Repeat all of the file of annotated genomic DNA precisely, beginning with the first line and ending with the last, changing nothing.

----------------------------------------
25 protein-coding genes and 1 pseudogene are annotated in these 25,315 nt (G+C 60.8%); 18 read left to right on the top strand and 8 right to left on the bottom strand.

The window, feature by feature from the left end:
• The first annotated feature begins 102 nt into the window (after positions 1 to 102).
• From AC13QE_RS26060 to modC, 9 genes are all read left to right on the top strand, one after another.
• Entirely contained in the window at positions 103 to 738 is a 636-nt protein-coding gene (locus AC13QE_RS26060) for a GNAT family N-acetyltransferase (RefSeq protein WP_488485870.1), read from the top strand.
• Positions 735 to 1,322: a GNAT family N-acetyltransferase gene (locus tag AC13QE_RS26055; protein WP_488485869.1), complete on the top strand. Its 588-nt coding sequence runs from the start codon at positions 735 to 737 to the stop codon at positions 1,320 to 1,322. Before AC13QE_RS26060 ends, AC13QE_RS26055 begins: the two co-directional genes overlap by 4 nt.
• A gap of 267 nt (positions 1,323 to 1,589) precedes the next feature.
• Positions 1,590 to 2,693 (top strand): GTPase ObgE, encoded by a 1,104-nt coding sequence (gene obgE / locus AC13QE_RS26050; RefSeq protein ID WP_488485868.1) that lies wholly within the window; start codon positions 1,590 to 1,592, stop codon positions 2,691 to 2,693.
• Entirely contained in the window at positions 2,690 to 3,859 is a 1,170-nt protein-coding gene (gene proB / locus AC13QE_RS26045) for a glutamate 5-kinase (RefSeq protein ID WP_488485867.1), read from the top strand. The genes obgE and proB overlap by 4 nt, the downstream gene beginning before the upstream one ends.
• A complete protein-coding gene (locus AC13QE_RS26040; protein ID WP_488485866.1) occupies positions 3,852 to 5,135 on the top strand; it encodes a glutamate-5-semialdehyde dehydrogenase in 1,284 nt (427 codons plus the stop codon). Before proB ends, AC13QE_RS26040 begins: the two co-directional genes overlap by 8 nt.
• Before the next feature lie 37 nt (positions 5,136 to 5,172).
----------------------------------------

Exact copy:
25 protein-coding genes and 1 pseudogene are annotated in these 25,315 nt (G+C 60.8%); 18 read left to right on the top strand and 8 right to left on the bottom strand.

The window, feature by feature from the left end:
• The first annotated feature begins 102 nt into the window (after positions 1 to 102).
• From AC13QE_RS26060 to modC, 9 genes are all read left to right on the top strand, one after another.
• Entirely contained in the window at positions 103 to 738 is a 636-nt protein-coding gene (locus AC13QE_RS26060) for a GNAT family N-acetyltransferase (RefSeq protein WP_488485870.1), read from the top strand.
• Positions 735 to 1,322: a GNAT family N-acetyltransferase gene (locus tag AC13QE_RS26055; protein WP_488485869.1), complete on the top strand. Its 588-nt coding sequence runs from the start codon at positions 735 to 737 to the stop codon at positions 1,320 to 1,322. Before AC13QE_RS26060 ends, AC13QE_RS26055 begins: the two co-directional genes overlap by 4 nt.
• A gap of 267 nt (positions 1,323 to 1,589) precedes the next feature.
• Positions 1,590 to 2,693 (top strand): GTPase ObgE, encoded by a 1,104-nt coding sequence (gene obgE / locus AC13QE_RS26050; RefSeq protein ID WP_488485868.1) that lies wholly within the window; start codon positions 1,590 to 1,592, stop codon positions 2,691 to 2,693.
• Entirely contained in the window at positions 2,690 to 3,859 is a 1,170-nt protein-coding gene (gene proB / locus AC13QE_RS26045) for a glutamate 5-kinase (RefSeq protein ID WP_488485867.1), read from the top strand. The genes obgE and proB overlap by 4 nt, the downstream gene beginning before the upstream one ends.
• A complete protein-coding gene (locus AC13QE_RS26040; protein ID WP_488485866.1) occupies positions 3,852 to 5,135 on the top strand; it encodes a glutamate-5-semialdehyde dehydrogenase in 1,284 nt (427 codons plus the stop codon). Before proB ends, AC13QE_RS26040 begins: the two co-directional genes overlap by 8 nt.
• Before the next feature lie 37 nt (positions 5,136 to 5,172).